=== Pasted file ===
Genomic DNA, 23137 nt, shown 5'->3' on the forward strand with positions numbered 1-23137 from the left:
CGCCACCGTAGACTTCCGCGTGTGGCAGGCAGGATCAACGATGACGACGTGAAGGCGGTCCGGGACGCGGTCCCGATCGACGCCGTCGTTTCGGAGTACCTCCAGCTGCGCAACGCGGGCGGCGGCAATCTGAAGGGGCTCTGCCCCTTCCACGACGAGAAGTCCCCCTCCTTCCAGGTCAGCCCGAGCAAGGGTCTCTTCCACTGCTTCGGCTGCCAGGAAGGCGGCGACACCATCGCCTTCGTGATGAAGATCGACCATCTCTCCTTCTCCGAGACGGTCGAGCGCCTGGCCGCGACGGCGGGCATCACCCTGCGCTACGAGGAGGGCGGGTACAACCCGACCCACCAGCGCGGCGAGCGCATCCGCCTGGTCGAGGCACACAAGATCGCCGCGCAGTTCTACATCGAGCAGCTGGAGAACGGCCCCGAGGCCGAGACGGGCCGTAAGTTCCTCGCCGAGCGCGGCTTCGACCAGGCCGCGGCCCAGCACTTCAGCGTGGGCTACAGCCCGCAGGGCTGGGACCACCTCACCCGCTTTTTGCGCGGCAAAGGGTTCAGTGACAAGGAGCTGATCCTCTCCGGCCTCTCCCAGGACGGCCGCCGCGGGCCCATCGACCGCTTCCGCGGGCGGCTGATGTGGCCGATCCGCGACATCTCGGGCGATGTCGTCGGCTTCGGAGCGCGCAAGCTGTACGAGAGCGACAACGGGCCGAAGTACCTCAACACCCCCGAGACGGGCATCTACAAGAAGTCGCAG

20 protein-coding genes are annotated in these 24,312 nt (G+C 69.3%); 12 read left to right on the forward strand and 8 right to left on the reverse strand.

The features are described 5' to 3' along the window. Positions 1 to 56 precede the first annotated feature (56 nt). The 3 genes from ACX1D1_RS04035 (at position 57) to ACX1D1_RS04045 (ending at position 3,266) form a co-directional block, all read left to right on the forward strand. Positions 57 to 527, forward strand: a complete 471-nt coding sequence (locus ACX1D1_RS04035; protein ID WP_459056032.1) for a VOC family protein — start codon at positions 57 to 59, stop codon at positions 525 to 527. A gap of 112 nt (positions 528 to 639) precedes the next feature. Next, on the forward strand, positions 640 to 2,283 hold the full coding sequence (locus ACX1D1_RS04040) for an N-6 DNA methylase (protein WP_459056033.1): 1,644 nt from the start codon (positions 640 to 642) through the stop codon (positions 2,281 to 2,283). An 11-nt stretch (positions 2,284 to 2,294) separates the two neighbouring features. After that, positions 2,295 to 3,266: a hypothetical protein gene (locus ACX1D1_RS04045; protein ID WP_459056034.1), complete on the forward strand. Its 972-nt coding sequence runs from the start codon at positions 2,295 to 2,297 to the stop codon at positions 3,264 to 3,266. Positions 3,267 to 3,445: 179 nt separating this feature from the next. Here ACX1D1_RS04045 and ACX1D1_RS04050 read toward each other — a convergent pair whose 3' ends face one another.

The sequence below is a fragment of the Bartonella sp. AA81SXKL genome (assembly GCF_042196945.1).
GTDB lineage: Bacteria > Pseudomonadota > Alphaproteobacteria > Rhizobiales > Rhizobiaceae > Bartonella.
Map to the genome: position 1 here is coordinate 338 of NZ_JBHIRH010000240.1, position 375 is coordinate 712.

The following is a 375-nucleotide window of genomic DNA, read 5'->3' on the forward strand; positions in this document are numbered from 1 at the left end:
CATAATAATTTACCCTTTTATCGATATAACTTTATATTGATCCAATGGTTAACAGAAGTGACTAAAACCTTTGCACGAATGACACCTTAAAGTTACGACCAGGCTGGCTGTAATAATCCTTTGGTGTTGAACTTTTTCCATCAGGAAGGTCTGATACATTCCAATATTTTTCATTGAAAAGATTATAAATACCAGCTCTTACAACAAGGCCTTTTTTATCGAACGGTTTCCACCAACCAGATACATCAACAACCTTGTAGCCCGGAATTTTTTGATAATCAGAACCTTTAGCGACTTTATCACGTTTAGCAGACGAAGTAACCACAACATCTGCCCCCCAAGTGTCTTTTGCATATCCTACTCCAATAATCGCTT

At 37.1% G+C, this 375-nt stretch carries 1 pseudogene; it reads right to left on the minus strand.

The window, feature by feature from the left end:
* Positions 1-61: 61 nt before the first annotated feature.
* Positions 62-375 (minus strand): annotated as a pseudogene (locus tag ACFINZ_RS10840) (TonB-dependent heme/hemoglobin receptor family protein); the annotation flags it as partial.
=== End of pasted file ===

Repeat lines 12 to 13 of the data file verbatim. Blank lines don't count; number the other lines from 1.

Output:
* Positions 1-61: 61 nt before the first annotated feature.
* Positions 62-375 (minus strand): annotated as a pseudogene (locus tag ACFINZ_RS10840) (TonB-dependent heme/hemoglobin receptor family protein); the annotation flags it as partial.